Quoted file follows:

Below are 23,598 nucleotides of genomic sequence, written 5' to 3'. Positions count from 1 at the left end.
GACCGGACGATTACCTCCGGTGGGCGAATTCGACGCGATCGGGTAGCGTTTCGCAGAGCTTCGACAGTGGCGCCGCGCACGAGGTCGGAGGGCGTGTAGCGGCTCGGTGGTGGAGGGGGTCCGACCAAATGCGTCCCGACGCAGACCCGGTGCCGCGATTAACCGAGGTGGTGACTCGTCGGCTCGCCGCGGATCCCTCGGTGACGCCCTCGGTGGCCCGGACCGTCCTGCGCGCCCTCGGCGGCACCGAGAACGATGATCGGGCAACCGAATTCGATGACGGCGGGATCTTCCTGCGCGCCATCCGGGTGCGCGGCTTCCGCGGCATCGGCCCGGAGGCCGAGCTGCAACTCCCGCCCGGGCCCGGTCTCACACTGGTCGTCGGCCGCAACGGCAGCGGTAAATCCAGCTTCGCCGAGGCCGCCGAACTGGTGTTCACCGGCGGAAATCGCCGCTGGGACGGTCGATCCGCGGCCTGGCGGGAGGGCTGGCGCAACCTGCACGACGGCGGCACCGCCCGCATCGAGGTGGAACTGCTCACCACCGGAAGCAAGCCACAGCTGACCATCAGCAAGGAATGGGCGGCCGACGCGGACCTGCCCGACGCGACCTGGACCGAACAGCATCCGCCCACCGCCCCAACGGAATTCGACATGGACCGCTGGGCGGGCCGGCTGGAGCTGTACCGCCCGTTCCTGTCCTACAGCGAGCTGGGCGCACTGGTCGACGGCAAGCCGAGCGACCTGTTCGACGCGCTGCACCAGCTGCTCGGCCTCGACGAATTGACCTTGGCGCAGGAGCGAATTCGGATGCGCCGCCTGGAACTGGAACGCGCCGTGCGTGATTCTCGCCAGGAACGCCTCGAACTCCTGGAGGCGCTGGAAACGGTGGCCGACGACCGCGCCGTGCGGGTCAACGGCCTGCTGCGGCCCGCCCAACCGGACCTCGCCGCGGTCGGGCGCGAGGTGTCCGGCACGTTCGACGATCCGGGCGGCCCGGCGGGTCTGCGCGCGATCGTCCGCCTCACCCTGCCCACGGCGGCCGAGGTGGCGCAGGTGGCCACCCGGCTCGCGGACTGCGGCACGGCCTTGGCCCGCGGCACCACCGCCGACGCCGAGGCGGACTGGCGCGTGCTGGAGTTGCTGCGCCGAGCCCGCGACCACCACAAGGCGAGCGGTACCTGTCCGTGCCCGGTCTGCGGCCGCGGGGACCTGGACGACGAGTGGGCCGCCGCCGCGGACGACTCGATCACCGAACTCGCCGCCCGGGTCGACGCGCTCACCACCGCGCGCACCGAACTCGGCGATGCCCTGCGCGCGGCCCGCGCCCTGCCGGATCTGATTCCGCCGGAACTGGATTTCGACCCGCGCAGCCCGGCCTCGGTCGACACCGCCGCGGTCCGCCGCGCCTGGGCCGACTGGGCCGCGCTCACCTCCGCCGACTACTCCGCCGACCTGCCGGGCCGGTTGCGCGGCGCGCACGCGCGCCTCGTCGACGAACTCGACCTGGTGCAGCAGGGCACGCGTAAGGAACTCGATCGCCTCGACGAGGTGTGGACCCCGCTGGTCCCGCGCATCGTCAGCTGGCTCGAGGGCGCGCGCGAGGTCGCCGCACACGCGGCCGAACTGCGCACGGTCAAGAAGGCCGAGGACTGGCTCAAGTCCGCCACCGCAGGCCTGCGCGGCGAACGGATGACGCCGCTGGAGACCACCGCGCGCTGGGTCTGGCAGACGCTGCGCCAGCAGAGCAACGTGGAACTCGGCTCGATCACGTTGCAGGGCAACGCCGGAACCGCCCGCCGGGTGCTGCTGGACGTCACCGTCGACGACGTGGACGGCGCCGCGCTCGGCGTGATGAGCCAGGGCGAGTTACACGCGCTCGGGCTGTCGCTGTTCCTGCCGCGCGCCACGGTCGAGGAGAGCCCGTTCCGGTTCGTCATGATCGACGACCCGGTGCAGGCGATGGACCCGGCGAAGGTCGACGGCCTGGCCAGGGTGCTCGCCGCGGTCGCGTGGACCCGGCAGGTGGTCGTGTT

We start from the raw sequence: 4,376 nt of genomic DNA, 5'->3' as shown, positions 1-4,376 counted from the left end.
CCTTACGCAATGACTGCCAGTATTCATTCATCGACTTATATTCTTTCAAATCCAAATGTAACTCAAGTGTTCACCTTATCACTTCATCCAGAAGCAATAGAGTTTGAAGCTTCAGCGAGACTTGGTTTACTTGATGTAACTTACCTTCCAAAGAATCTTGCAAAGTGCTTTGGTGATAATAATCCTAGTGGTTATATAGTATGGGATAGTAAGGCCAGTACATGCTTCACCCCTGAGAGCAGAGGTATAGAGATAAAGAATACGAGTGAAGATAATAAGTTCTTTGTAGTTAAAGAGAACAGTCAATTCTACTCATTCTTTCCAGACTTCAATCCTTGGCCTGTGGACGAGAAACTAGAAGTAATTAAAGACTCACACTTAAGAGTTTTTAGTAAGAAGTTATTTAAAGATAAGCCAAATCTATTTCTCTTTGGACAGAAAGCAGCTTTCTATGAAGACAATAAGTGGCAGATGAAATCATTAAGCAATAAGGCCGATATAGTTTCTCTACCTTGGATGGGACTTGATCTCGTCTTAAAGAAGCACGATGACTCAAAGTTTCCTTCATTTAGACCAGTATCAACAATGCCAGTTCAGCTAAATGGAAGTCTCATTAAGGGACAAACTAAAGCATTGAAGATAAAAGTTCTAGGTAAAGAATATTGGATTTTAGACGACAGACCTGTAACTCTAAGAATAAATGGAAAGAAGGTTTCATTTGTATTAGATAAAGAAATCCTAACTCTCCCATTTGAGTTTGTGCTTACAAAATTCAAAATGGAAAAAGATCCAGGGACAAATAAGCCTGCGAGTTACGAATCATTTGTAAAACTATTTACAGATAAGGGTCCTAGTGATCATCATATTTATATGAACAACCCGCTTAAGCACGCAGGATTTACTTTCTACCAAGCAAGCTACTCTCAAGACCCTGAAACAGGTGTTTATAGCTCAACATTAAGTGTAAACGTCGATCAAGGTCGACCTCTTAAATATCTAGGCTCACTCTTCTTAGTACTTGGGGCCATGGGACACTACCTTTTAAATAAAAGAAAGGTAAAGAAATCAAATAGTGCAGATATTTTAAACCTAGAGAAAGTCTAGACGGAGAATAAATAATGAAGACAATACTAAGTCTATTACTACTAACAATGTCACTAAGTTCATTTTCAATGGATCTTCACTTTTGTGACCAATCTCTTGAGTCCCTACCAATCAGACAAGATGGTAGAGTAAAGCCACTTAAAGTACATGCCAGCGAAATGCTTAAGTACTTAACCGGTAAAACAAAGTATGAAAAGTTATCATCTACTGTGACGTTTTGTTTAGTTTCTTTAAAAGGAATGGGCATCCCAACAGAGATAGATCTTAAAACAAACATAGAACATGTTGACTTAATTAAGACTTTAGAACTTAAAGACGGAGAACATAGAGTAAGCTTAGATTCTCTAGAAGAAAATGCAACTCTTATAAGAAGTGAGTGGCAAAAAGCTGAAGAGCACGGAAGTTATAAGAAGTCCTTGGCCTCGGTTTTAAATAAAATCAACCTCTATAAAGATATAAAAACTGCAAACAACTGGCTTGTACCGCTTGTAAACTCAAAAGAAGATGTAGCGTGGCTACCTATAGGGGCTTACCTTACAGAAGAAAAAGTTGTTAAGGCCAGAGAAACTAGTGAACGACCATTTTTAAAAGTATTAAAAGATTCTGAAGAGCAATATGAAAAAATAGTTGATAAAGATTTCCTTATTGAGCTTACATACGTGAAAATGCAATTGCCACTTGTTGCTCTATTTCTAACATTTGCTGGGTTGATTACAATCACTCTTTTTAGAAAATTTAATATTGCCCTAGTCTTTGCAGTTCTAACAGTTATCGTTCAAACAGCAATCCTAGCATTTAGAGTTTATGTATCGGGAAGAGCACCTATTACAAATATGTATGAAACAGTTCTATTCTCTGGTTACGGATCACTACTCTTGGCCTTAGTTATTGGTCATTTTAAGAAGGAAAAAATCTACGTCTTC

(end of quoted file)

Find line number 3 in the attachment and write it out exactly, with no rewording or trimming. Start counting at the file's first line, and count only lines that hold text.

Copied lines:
We start from the raw sequence: 4,376 nt of genomic DNA, 5'->3' as shown, positions 1-4,376 counted from the left end.